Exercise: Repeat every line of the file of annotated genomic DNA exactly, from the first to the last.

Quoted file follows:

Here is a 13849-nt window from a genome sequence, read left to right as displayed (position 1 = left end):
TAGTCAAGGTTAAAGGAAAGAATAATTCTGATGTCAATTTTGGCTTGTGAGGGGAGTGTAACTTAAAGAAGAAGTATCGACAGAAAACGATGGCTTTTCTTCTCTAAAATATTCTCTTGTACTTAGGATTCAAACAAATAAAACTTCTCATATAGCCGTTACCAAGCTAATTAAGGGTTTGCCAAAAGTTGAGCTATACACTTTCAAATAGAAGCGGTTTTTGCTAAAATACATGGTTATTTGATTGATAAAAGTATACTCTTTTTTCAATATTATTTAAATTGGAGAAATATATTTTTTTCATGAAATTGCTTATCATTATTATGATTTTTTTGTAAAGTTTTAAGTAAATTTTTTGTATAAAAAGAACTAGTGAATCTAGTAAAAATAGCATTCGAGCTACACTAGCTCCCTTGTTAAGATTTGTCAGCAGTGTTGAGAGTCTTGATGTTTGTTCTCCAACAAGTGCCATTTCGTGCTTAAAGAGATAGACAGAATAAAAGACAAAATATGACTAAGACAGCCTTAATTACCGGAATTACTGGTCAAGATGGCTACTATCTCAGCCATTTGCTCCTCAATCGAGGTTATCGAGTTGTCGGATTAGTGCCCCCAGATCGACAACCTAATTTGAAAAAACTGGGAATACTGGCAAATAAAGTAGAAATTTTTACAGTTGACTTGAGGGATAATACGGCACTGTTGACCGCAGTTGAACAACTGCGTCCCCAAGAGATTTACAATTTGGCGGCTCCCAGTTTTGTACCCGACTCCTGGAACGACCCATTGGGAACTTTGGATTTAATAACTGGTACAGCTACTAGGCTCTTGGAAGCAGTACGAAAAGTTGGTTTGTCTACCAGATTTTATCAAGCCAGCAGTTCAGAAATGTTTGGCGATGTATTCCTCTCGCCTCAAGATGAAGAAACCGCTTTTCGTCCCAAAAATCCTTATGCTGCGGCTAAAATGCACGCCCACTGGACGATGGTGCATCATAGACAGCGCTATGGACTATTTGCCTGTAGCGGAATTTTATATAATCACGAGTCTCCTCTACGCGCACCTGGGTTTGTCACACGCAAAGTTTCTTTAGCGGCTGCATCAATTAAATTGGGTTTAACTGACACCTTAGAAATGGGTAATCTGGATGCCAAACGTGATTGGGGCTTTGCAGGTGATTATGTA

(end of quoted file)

Here is a 13849-nt window from a genome sequence, read left to right as displayed (position 1 = left end):
TAGTCAAGGTTAAAGGAAAGAATAATTCTGATGTCAATTTTGGCTTGTGAGGGGAGTGTAACTTAAAGAAGAAGTATCGACAGAAAACGATGGCTTTTCTTCTCTAAAATATTCTCTTGTACTTAGGATTCAAACAAATAAAACTTCTCATATAGCCGTTACCAAGCTAATTAAGGGTTTGCCAAAAGTTGAGCTATACACTTTCAAATAGAAGCGGTTTTTGCTAAAATACATGGTTATTTGATTGATAAAAGTATACTCTTTTTTCAATATTATTTAAATTGGAGAAATATATTTTTTTCATGAAATTGCTTATCATTATTATGATTTTTTTGTAAAGTTTTAAGTAAATTTTTTGTATAAAAAGAACTAGTGAATCTAGTAAAAATAGCATTCGAGCTACACTAGCTCCCTTGTTAAGATTTGTCAGCAGTGTTGAGAGTCTTGATGTTTGTTCTCCAACAAGTGCCATTTCGTGCTTAAAGAGATAGACAGAATAAAAGACAAAATATGACTAAGACAGCCTTAATTACCGGAATTACTGGTCAAGATGGCTACTATCTCAGCCATTTGCTCCTCAATCGAGGTTATCGAGTTGTCGGATTAGTGCCCCCAGATCGACAACCTAATTTGAAAAAACTGGGAATACTGGCAAATAAAGTAGAAATTTTTACAGTTGACTTGAGGGATAATACGGCACTGTTGACCGCAGTTGAACAACTGCGTCCCCAAGAGATTTACAATTTGGCGGCTCCCAGTTTTGTACCCGACTCCTGGAACGACCCATTGGGAACTTTGGATTTAATAACTGGTACAGCTACTAGGCTCTTGGAAGCAGTACGAAAAGTTGGTTTGTCTACCAGATTTTATCAAGCCAGCAGTTCAGAAATGTTTGGCGATGTATTCCTCTCGCCTCAAGATGAAGAAACCGCTTTTCGTCCCAAAAATCCTTATGCTGCGGCTAAAATGCACGCCCACTGGACGATGGTGCATCATAGACAGCGCTATGGACTATTTGCCTGTAGCGGAATTTTATATAATCACGAGTCTCCTCTACGCGCACCTGGGTTTGTCACACGCAAAGTTTCTTTAGCGGCTGCATCAATTAAATTGGGTTTAACTGACACCTTAGAAATGGGTAATCTGGATGCCAAACGTGATTGGGGCTTTGCAGGTGATTATGTA